In Germany, for example, they are considering fines on the order of $25 million for each time the company does not respond to a takedown notice. Civil liberties groups are concerned that this will have a chilling effect on speech issues, because will the companies then just start taking things down overly aggressively to avoid these $25 million fines? So the legislation is not a cure-all, because now what’s happened is we’ve waited a long time to respond, and now we are overreacting in some ways. So there’s a middle ground there we have to find to have a free and open internet.

How can bystanders respond when they witness something problematic or illegal?

Nora Draper:

I think a lot of us are probably familiar with the idea of active bystander intervention in a kind of offline-heroic capacity, where somebody physically puts themselves in the middle of an altercation to stop a fight or to stop an assault. One of the things that the program Bringing in the Bystander, which is out of Prevention Innovations Research Center, tries to get people to think about, is the much more mundane or everyday acts of intervention that we can engage in to stop a situation from escalating [in real life] … So, for example, maybe intervening when you hear harassing or discriminatory language being used, to prevent a situation from escalating. Turning on the lights at a party, or offering someone a glass of water if you feel like something is about to happen or could happen. … One of the things that’s complicated to think about is what those intervention efforts might look like online. It’s not always clear what the digital equivalent of turning on the lights at a party might be.

What is the online equivalent of "turning on the lights at a party?"

Leah Plunkett:

There’s no ‘one size fits all’ online version of that, and I think one of the key things to keep in mind because of the seamlessly connected way our lives are with technologies at this point, the online version of that might be an offline behavior. So, to give a concrete example, I heard from a teacher recently about being contacted by students saying that someone else in their class was talking about self-harm and actually posting some pictures on a social media site. And, the students, rather than trying to digitally engage, took an active bystander role of contacting the teacher directly and saying, ‘we’re seeing this and we’re scared.’ And the teacher did the common sense thing of picking up the phone and calling the parent. … Responding to digital content might require some quote-unquote ‘brick and mortar’ behaviors as well.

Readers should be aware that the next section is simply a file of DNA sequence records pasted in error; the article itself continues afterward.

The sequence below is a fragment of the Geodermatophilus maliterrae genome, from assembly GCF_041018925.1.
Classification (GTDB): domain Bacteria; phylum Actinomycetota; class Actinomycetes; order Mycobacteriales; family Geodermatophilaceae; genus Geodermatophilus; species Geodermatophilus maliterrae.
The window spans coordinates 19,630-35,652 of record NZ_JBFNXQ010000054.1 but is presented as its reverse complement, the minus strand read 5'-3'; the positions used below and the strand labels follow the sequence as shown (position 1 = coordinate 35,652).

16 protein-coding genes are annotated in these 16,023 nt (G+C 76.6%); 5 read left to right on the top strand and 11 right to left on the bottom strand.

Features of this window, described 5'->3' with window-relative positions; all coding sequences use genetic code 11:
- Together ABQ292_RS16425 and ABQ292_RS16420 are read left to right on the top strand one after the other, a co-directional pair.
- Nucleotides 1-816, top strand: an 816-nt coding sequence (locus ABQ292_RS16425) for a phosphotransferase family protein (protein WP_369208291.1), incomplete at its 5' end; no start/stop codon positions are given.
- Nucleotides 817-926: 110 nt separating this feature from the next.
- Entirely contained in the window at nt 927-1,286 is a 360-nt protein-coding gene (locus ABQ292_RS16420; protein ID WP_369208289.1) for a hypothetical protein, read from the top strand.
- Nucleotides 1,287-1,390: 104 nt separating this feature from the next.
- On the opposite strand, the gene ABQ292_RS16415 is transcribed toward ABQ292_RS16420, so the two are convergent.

What should people do if they see something criminal on Facebook Live?

Leah Plunkett:

I would say don’t watch it. If there’s any doubt in your mind about whether law enforcement knows, notify law enforcement, but I would say don’t put your eyeballs on it, don’t like it, don’t share it, don’t screenshot it for future use unless you’re a researcher in this space or law enforcement in this space, but essentially don’t give it the digital currency of eyeballs on the screen.